Plains Cultural Region

The Great Plains and Canadian Prairies Region is an extremely large region that stretches from the Mississippi River to the Rocky Mountains from Texas through Canada. The region has cold winters and hot summers. It is mostly a flat and treeless grassland with animals such as pronghorn antelope, deer, bear, and bison. The buffalo is a sacred creature to the First Nations of the Great Plains. Native Americans in this region include the Sioux, Pawnee, Crow, Cheyenne, Comanche, Dakota, Lakota, Nakota, Blackfeet, Arapaho, Saulteaux, and Ojibwe.

Northeast Cultural Region

The Northeast / Eastern Woodlands Region stretches from the Mississippi River east to the Atlantic Ocean. It has abundant forests, lakes and rivers as well as mountains, valleys and the seacoast. People in this region enjoy all four seasons: hot summers, cool falls, cold winters, and warm springs. The forests and rivers support many animals like turkeys, deer, beavers, bears, and fish. Some First Nations in this region were nomadic and moved from place to place while others farmed and built permanent homes. The two main language groups in this region are Iroquois which include: the Cayuga, Oneida, Erie, Onondaga, Seneca, Tuscarora, and Mohawk people, and Algonquian which include the Pequot, Fox, Shawnee, Wampanoag, Delaware, Menominee, and Mohegan people.

Southeast Cultural Region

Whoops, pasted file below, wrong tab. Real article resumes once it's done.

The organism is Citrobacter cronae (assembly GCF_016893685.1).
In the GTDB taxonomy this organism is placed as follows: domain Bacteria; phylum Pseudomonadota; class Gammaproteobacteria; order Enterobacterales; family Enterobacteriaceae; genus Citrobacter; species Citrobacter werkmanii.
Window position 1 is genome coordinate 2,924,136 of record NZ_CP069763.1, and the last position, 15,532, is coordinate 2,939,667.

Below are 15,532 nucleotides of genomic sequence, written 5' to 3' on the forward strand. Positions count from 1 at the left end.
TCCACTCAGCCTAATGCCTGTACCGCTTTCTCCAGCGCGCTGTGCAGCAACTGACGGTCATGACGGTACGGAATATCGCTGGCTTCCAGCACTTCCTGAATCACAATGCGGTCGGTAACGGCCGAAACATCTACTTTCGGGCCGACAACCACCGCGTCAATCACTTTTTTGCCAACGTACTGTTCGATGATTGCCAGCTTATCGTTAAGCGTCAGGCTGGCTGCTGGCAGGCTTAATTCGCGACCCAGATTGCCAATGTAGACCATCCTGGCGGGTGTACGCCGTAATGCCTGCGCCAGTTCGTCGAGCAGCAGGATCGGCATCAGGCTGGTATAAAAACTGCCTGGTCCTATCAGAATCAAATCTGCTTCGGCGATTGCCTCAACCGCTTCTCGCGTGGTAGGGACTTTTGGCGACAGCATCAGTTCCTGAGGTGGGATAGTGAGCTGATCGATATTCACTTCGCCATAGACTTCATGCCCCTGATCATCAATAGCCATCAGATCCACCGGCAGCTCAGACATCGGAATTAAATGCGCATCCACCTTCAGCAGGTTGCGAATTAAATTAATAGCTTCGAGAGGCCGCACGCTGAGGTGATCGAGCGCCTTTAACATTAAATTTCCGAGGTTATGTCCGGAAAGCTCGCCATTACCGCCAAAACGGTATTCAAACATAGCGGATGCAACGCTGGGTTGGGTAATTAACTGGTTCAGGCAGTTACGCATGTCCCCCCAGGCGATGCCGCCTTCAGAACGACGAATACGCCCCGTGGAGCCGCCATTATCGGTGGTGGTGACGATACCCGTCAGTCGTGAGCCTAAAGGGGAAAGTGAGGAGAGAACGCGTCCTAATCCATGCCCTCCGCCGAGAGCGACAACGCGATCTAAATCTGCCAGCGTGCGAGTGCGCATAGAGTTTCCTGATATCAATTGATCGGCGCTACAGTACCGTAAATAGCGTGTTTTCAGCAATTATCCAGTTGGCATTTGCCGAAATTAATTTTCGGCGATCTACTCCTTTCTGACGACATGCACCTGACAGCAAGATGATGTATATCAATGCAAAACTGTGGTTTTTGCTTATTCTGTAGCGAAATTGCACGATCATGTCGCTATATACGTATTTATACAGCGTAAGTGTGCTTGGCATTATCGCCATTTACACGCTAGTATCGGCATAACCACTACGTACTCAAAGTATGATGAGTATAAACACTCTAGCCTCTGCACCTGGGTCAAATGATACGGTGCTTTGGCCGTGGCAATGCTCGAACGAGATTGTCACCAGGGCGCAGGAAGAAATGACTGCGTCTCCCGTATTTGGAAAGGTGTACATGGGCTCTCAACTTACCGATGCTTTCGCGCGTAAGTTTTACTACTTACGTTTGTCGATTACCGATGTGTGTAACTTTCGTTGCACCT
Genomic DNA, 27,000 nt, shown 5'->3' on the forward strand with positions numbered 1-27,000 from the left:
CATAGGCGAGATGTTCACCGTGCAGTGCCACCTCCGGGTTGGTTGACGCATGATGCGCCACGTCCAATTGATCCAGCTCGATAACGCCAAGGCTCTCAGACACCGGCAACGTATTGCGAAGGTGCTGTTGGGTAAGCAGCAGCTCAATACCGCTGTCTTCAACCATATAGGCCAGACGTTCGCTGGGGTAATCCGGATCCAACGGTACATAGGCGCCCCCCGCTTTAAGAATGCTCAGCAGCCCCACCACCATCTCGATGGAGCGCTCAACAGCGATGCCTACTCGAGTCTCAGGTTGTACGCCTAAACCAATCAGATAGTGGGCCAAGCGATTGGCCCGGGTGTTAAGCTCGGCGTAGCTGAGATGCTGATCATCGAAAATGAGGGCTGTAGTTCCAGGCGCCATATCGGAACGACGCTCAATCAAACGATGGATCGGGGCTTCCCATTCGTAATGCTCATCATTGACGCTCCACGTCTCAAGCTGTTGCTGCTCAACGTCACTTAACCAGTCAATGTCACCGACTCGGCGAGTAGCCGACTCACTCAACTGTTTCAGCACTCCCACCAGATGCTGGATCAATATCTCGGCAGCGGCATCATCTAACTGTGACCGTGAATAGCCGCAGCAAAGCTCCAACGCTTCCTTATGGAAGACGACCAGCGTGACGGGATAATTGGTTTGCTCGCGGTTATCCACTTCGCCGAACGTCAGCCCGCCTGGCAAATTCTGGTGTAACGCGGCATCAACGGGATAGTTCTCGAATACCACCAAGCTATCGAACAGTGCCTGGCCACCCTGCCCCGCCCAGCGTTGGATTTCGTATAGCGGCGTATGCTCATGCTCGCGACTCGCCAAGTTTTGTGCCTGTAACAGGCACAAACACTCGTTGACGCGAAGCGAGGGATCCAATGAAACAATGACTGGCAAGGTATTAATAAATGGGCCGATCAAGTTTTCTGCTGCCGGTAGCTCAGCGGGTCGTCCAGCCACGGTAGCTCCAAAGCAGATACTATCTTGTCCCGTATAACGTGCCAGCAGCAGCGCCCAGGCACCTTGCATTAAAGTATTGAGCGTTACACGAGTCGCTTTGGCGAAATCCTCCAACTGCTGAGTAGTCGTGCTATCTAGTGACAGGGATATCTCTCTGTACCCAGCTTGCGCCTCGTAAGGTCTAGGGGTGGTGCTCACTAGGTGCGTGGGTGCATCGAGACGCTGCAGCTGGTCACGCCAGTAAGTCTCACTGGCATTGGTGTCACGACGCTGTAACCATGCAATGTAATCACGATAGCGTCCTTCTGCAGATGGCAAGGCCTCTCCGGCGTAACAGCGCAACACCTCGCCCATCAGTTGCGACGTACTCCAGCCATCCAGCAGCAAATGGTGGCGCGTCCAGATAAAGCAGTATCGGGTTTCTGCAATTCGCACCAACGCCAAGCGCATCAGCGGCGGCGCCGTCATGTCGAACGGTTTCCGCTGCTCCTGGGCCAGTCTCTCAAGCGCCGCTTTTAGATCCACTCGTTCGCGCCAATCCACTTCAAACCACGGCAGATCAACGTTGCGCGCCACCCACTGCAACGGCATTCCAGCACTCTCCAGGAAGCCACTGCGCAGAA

The Southeast Region runs from Texas to the Atlantic Ocean and south from the Ohio River Valley to the Gulf of Mexico. The Southeast is hot and humid most of the year and includes rivers, mountains, valleys, coastal plains, and swamps. It was the most populated of all the regions of North America. Its climate made the southeast a rich and fertile agricultural region. Crops like maize, beans, squash, tobacco, and sunflowers were plentiful. First Nations that thrived in this region were the Cherokee, Creek, Choctaw, Chickasaw, Natchez, and Seminole. Today many of the Southeast tribes are located in Oklahoma because of the forced removal of over 100,000 Native Americans in the 1830s. Called the Trail of Tears, this forced removal killed many Natives en route to their new "home".

Millions of Native Americans lived in North America for thousands of years and each First Nation has a rich history, language, and culture that was influenced by the environment in which they lived. Despite a history of forced removal and genocide, many First Nations continue to thrive today and carry on their rich cultural traditions.

With the activities in this lesson plan, students will examine the geography and climates of the different regions of North America to better understand how they influenced the development of cultures and civilizations of Native Americans.